Opinion

After last week's storm, we need to talk about climate change

Premier Dwight Ball is not the only one connecting the dots between last week's devastating weather on the west coast, writes Perla Hernandez.

Premier Dwight Ball is not the only one expecting more extreme weather events

The Marble Mountain ski resort outside Corner Brook was overwhelmed by rain and melting snow on Jan. 13. (Twitter/Donnie O'Keefe)

Climate change is often perceived as an abstract concept, seen from afar — something for generations down the road.

Last weekend's heavy rainfall and flooding events in western Newfoundland are sober reminders that climate change is closer than we think.

Unusually warm temperatures, heavy precipitation, snow melt, water overflow, flooding and mudslides combined to cause severe damage to people's homes, infrastructure and roads.

Several west coast communities declared states of emergency, with people cut off from the rest of the province due to washed-out highway.

The climate change connection

The implications were apparent to Newfoundland and Labrador's premier. 

"Climate change is real," Dwight Ball told CBC Radio earlier this week, "and I agree that we need to do the best we can when we replace infrastructure to make sure we have the appropriate infrastructure in place to handle weather events like this".

The Trans-Canada Highway was washed out in several sections as floodwaters swept away infrastructure. (Anthony Germain/CBC)

Though there are varying factors at play in the relationship between short term weather events – like the floods with regards to climate change, a warming climate can change the frequency, intensity of extreme weather events – making them stronger and more frequent.

Although much of the Newfoundland and Labrador coastline is a high rocky rugged area, rising sea levels, coastal erosion, and increased storms pose adaptation challenges and costs as a result of climate change (see Turn Back the Tide).

According the province's 50-year climate projections, temperatures are expected to get warmer, and the province will see an increase in precipitation and extreme weather events over the next 20 to 50 years.

Increased storms can cause flooding, wind damage and coastal erosion, ultimately having negative impacts in coastal communities, infrastructure and ecosystems.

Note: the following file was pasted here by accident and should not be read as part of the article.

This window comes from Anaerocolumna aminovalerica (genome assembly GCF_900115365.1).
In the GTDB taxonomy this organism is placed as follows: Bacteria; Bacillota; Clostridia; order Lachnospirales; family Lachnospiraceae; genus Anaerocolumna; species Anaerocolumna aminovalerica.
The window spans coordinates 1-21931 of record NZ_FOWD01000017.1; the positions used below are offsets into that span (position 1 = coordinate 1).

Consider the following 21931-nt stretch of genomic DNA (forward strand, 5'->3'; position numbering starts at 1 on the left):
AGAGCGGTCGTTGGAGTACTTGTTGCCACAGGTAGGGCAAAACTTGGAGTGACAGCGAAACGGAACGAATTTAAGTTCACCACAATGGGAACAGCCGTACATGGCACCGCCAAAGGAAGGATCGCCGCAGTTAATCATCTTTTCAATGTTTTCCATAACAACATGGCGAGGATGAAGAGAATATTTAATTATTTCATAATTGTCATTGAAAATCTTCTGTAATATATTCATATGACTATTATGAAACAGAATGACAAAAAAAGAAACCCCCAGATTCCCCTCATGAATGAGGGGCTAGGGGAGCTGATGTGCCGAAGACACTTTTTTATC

For instance, Hurricane Igor caused $51 million in damages, isolated approximately 90 communities due to road closures, and put 22 communities in a state of emergency.

Flooding in Benoit's Cove consumed this home. (Facebook/Vaughn Keeping)

Although there is not an estimate of the damages of last weekend's events in the west coast, it is expected that heavy rainfall and rapid snow melt from warm temperatures have done millions of dollars in damage to structure and roads.

A 2015 assessment by Natural Resources Canada estimates that, by 2020, the annual economic damages to Canada's coasts from sea level rise and storm surges could reach between $2.6-$5.4 billion, increasing to an estimated $48.1 billion by 2080.

The global picture

Limiting the rise in global temperatures is key to mitigate and help minimize the damage caused by extreme weather events.

Two years ago, world leaders signed the Paris Agreement and pledged to limit global temperature increase below 2 degrees above pre-industrial levels, and to drive efforts to limit the temperature increase to 1.5 degrees — a safer defence line against climate change impacts.

Since 1880, Earth's global temperature has risen by 1 degree as a result of increased carbon dioxide and other human-made emissions into the atmosphere.

According to a NASA report, most of this warming has happened in the past 35 years with 2017 being the second warmest year on record. 

Unless we cut greenhouse gas emissions significantly, the effects of climate change will continue to grow and scale as temperature increases in Canada and in the rest of the world.

The closer we stay within the 1.5 degrees goal, the less challenging it will be for communities to adapt and to mitigate climate change impacts.

Global challenge, local solutions

Climate change requires cooperation between countries but it also requires engagement from subnational levels — cities, provinces (or states) and regions — to reinforce climate commitments.

Heavy rainfall and snowmelt damaged plenty of roads in Corner Brook, triggering a state of emergency. (Colleen Connors/CBC)

Last November at the UN Climate Negotiations in Bonn, Germany, governments convened to develop the tools for implementing the Paris Agreement. I attended as a youth delegate.

A theme at the negotiations was the need to integrate subnational levels in the climate movement.

"There is no single solution to climate change. All must take action: countries, cities and regions", said Patricia Espinosa, Executive Secretariat of the UNFCCC.

Premier Dwight Ball, left, toured damaged areas with local MHA Scott Reid and Transportation and Works Minister Steve Crocker. (Twitter/@TW_GovNL)

Local governments, including municipalities, will experience the impacts of climate change and can also be the basis for sustained action and leadership on climate change.

This can help create a demand for more ambitious climate commitment policies at the national and international levels.

It all starts with us.

About the Author

Perla Hernandez

Perla Hernandez is a political science graduate student at Memorial University. Her research focuses on climate change mitigation and adaptation